As anticipated, the adolescents with depression demonstrated more negative self-views. This was clear in how positive feedback words were rated as less applicable to self and negative or neutral words were rated as more applicable to self, when compared to healthy adolescents. Additionally, it was clear that parental feedback, whether it was praise or criticism, resulted in an increased mood if matching with the adolescent’s self-view. Van Houtum is hopeful that parental involvement could potentially aid in treatment: ‘identifying personality characteristics adolescents value about themselves may be key to improving their depressed mood… parents could be taught to identify and acknowledge these valued characteristics of the child, and in doing so support the development of a positive self-view.”
While mood was improved in both groups if praise was aligned with the adolescents’ self-views, interestingly criticisms that aligned with self-view resulted in a smaller increase in mood in depressed adolescents compared to healthy adolescents. ‘Adolescents with depression are especially sensitive to parental criticism: they view themselves already negative, and rely less on their self-views when confronted with parental criticism,” van Houtum suggests. In other words, parental criticism seemingly overpowers the reassuring nature of the confirmation of one’s sense of self.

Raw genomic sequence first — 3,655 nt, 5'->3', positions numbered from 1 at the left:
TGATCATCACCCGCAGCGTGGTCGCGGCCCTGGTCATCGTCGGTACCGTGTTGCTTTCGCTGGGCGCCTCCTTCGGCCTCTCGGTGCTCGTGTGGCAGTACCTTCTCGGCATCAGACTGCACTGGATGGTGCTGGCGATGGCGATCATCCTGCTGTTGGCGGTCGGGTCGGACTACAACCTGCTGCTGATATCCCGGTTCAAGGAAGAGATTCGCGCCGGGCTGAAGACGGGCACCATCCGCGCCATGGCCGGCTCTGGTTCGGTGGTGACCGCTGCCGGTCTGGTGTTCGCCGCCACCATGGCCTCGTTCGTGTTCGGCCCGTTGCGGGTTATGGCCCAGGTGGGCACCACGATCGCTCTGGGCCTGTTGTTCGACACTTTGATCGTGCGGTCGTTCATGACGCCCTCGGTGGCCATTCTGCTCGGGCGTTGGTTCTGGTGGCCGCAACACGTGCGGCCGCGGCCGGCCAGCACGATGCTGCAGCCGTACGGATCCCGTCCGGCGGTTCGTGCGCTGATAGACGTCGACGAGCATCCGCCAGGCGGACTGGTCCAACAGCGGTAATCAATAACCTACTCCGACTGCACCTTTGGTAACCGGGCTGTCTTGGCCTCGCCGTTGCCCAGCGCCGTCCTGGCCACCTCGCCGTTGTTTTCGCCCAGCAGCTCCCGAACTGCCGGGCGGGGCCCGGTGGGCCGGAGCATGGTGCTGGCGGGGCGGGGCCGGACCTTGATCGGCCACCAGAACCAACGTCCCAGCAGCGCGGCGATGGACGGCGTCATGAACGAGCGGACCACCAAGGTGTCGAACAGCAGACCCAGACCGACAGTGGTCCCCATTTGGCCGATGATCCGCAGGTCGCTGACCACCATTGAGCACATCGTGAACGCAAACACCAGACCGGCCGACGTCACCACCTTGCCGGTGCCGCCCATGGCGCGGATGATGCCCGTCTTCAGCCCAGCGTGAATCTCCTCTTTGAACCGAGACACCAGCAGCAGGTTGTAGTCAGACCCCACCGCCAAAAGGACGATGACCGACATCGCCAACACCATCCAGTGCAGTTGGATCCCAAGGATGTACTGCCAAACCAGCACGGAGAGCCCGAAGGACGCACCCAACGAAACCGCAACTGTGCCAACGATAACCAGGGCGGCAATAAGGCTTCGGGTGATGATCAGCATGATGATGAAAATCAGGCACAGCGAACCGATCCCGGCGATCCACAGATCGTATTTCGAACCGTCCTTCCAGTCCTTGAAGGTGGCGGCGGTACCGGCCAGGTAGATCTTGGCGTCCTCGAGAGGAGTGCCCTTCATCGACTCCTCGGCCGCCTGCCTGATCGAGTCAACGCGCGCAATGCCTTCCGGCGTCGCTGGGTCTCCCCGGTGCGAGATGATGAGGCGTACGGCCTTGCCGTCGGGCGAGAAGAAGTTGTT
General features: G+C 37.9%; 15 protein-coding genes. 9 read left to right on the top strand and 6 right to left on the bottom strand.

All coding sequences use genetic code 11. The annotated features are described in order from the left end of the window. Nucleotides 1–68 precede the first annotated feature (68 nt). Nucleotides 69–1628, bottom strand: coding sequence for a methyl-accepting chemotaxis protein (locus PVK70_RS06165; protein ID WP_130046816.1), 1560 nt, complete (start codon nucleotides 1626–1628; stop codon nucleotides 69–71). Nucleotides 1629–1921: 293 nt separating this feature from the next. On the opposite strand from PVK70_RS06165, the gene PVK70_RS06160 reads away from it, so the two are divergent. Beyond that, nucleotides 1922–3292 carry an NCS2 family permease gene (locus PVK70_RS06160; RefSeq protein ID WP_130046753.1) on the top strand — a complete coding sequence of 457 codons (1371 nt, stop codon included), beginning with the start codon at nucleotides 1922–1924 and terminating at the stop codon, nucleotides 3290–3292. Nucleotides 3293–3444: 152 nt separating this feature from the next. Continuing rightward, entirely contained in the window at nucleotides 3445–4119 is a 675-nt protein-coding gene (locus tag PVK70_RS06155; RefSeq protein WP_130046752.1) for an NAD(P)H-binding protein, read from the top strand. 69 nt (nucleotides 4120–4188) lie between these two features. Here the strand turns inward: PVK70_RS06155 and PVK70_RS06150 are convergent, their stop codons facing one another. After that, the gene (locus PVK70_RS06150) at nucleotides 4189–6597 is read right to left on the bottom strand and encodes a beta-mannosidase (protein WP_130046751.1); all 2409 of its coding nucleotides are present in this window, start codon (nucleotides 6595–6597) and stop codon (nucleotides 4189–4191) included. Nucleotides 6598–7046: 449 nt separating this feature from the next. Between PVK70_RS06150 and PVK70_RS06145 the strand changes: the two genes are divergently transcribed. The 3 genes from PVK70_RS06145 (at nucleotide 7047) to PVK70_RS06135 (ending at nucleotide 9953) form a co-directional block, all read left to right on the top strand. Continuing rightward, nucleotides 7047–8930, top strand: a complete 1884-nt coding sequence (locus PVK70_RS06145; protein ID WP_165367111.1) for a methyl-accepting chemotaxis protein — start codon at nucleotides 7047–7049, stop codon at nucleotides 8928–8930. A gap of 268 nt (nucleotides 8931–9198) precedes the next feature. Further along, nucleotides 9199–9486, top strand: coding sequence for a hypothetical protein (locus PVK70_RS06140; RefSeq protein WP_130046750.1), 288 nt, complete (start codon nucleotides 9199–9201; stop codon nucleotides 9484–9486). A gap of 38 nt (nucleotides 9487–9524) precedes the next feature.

Van Houtum expressed some difficulties of recruiting during the COVID-19 pandemic, resulting in a small sample size. Some adolescents also had other medical or psychiatric conditions, including anxiety disorders, and this may have influenced emotional states during the study. Parents who are more harsh or neglectful may also have been poorly represented in the study, despite these parenting styles having a strong association with depression in adolescents. Nevertheless, the study raises important questions about parents’ roles in the mental health of their adolescent children.
The study, “Sticky criticism? Affective and neural responses to parental criticism and praise in adolescents with depression”, was authored by Lisanne A.E.M. van Houtum, Mirjam C.M. Wever, Charlotte C. van Schie, Loes H.C. Janssen, Wilma G.M. Wentholt, Marieke S. Tollenaar, Geert-Jan Will, and Bernet M. Elzinga.